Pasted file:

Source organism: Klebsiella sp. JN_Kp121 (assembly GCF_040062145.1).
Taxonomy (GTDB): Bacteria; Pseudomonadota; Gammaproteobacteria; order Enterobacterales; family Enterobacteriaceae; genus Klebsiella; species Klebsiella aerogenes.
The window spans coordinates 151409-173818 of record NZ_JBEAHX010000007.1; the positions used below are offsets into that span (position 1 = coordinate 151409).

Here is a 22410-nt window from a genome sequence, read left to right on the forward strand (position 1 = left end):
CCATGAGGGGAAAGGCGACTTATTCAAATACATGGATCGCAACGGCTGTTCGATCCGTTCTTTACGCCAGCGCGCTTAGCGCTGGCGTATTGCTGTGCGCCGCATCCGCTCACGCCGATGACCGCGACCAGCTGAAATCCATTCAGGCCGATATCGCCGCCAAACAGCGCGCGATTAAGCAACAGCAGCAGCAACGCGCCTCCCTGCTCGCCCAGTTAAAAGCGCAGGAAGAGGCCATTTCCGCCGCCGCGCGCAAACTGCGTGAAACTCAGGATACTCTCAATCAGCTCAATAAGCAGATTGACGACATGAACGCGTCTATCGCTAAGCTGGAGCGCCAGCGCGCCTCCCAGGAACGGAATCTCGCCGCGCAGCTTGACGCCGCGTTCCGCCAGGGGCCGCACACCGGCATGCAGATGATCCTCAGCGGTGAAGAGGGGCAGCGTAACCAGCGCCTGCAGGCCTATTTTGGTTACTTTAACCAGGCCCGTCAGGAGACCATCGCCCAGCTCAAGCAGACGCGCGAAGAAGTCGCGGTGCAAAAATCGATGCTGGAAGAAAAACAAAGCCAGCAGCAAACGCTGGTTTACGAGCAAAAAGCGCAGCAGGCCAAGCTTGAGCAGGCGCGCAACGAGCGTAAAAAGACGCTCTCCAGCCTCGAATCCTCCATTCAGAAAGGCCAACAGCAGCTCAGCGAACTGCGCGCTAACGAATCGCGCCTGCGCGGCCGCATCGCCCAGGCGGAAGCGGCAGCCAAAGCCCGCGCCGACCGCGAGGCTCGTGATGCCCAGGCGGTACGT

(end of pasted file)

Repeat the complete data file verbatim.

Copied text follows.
Source organism: Klebsiella sp. JN_Kp121 (assembly GCF_040062145.1).
Taxonomy (GTDB): Bacteria; Pseudomonadota; Gammaproteobacteria; order Enterobacterales; family Enterobacteriaceae; genus Klebsiella; species Klebsiella aerogenes.
The window spans coordinates 151409-173818 of record NZ_JBEAHX010000007.1; the positions used below are offsets into that span (position 1 = coordinate 151409).

Here is a 22410-nt window from a genome sequence, read left to right on the forward strand (position 1 = left end):
CCATGAGGGGAAAGGCGACTTATTCAAATACATGGATCGCAACGGCTGTTCGATCCGTTCTTTACGCCAGCGCGCTTAGCGCTGGCGTATTGCTGTGCGCCGCATCCGCTCACGCCGATGACCGCGACCAGCTGAAATCCATTCAGGCCGATATCGCCGCCAAACAGCGCGCGATTAAGCAACAGCAGCAGCAACGCGCCTCCCTGCTCGCCCAGTTAAAAGCGCAGGAAGAGGCCATTTCCGCCGCCGCGCGCAAACTGCGTGAAACTCAGGATACTCTCAATCAGCTCAATAAGCAGATTGACGACATGAACGCGTCTATCGCTAAGCTGGAGCGCCAGCGCGCCTCCCAGGAACGGAATCTCGCCGCGCAGCTTGACGCCGCGTTCCGCCAGGGGCCGCACACCGGCATGCAGATGATCCTCAGCGGTGAAGAGGGGCAGCGTAACCAGCGCCTGCAGGCCTATTTTGGTTACTTTAACCAGGCCCGTCAGGAGACCATCGCCCAGCTCAAGCAGACGCGCGAAGAAGTCGCGGTGCAAAAATCGATGCTGGAAGAAAAACAAAGCCAGCAGCAAACGCTGGTTTACGAGCAAAAAGCGCAGCAGGCCAAGCTTGAGCAGGCGCGCAACGAGCGTAAAAAGACGCTCTCCAGCCTCGAATCCTCCATTCAGAAAGGCCAACAGCAGCTCAGCGAACTGCGCGCTAACGAATCGCGCCTGCGCGGCCGCATCGCCCAGGCGGAAGCGGCAGCCAAAGCCCGCGCCGACCGCGAGGCTCGTGATGCCCAGGCGGTACGT